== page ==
Internetworking with TCP/IPComer, D.E.1994Prentice Hall0-13-125527-4Provides source code snippits for a complete TCP/IP StackNetworking, Protocols, Datacom
Internetworking with TCP/IP Volume IIIComer, D.E.1996Prentice Hall0-13-260969-XExamines client/server usage of TCP/IP in Unix Environment. Two books were published, one for BSD and one for AT*T (ISBN 0-13-474230-3)Application level interface w/ source code to TCP/IP Stack
Interprocess Communications in UNIX: The Nooks and CranniesGray, J.1997Prentice Hall PTR0-13-899592-32nd Ed.Methods & Concepts
Introducing Unix System VMorgan, R., McGilton, H.1991Mcgraw-Hill0-07-043152-3
Introduction to Operating Systems, 2nd. Edition, AnDeitel, H.M.1990Addison-Wesley0-201-18038-3Contains a case study of UNIX including a very nice diagram of the kernel design on the inside cover. Also includes general concepts and methods for distributed computingSMP
Learning the Unix Operating System, 5th Ed.John Strang, Jerry Peek, Grace Todino-Gonguet2001O'Reilly 0596002610French; p. 126: Utiliser Unix sur des systemes non-Unix (using Unix on nonUnix systems)
Life with UNIX: A guide for everyoneDon Libes & Sandy Ressler1989Prentice-Hall0-13-536657-7An essential reading for people who have not yet mastered the UNIX operating system. It examines all of the advantages and shortcomings.Contains historical data on who contributed what and when. Also includes a list of books on UNIX. A 'famly tree' of UNIX as of the publishing of the book. Includes many historical notes about who is who when and where.
Link to List of Unix booksClick here for more info.
Linux and the Unix PhilosophyMike Gancarz2003Digital Press1555582737p. 3: Unix is based on Multics, one of the first timesharing operating systems....Thompson borrowed many features of Multics and included them in his early versions of Unix, the principal characteristic being that of timesharing. Without this capability, most of the features taken for granted in today's Unix systems... would lack real power.
Linux Standard Base Core Specification 2.01997http://refspecs.freestandards.org/LSB_2.0.0/LSB-Core/LSB-Core/normativerefs.html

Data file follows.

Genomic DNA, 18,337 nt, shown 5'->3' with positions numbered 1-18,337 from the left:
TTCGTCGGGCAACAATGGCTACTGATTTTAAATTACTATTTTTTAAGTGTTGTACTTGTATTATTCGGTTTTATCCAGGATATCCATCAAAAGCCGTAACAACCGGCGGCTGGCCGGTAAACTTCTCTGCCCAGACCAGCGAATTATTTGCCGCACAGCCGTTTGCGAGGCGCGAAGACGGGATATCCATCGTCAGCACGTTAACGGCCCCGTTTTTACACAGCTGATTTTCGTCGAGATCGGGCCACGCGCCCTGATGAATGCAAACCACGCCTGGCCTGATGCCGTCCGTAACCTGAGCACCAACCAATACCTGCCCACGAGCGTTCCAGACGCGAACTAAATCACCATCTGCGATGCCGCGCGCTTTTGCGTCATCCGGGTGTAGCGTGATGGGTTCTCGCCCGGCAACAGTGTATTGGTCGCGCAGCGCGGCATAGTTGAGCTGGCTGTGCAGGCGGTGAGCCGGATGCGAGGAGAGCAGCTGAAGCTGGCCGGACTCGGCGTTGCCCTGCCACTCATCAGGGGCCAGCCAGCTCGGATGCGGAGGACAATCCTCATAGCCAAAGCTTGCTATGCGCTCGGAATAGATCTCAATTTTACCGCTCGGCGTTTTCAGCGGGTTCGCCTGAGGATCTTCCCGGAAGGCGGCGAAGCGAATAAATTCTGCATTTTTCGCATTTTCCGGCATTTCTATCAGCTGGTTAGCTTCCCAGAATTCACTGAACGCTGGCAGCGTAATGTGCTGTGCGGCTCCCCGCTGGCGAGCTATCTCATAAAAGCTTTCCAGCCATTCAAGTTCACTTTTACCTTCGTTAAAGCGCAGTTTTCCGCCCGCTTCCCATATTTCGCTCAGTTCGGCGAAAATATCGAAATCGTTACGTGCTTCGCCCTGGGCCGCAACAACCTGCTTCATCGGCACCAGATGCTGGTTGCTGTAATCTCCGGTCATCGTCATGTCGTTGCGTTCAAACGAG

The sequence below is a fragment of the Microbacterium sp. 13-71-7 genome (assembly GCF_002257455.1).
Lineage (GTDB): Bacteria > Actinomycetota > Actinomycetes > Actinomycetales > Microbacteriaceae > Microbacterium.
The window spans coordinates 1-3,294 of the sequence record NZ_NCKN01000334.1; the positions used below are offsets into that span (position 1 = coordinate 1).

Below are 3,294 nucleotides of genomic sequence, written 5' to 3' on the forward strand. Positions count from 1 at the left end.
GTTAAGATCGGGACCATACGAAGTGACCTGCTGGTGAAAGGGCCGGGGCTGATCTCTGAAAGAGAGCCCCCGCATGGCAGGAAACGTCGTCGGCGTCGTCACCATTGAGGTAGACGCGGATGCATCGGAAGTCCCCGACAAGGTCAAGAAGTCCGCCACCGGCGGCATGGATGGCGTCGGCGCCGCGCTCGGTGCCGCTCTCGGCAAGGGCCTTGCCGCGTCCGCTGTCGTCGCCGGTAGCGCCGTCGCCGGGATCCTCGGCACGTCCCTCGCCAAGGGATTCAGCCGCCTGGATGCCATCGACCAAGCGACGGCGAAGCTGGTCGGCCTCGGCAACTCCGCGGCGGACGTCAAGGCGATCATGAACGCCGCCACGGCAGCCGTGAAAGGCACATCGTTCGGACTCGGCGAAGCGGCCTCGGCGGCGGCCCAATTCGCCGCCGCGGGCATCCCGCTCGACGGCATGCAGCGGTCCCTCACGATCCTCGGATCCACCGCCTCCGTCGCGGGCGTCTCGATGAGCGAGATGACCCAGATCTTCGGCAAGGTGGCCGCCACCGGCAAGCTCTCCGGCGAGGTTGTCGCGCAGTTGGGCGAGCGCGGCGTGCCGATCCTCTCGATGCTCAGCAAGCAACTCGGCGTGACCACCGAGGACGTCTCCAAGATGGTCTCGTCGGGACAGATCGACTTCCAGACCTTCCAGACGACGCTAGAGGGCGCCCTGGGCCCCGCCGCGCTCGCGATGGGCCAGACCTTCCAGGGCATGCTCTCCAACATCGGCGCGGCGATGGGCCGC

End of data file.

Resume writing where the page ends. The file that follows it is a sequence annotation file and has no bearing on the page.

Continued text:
Linux Standard Base Core Specification 2.0Free Standards Group2004Free Standards GroupChapter 2. Normative References The specifications listed below are referenced in whole or in part by the Linux Standard Base. In this specification, where only a particular section of one of these references is identified, then the normative reference is to that section alone, and the rest of the referenced document is informative. http://refspecs.freestandards.org/ LSB_2.0.0/LSB-Core/LSB-Core/ normativerefs.htmlPermission is granted to copy, distribute and/or modify this document under the terms of the GNU Free Documentation License, Version 1.1; with no Invariant Sections, with no Front-Cover Texts, and with no Back-Cover Texts. A copy of the license is include
Linux/UNIX SystemprogrammierungHelmut Herold2004Addison-Wesley3827321603German
Lions' Commentary on UnixLions, John1977Peer-To-Peer Communications1573980137Complete source code to 6th edition of Unix. See this Groklaw Post for much more info.A UNIX concept tutorial. Detailed commentary on the source code, was originally an OS textbook
Looking Deeper at the LKP -- Did SCO Copy Linux Code to Open UNIX?lightsail2003GroklawN/AOne unanswered question in the SCO vs. Linux conflict is the allegation that SCO directly copied Linux kernel source code into the Linux Kernel Personality feature of Open UNIX.LKP
Magic Garden Explained, TheGoodheart, B., Cox, J.1994Prentice Hall0-13-098138-9
Magic Garden Explained, The - Solutions Manual: The Internals of Unix System V Release 4 : An Open Systems DesignGoodheart, B., Cox, J.1995Prentice Hall0-13-207556-3More methods and concepts
Man pages UNIX 7th EditionFreeBSD WebsiteMan pages are here
Migration and Compatibility Guide: For Intel Processors : Unix System V Release 4UNIX System Laboratories, AT&T1992Prentice Hall0-13-879446-4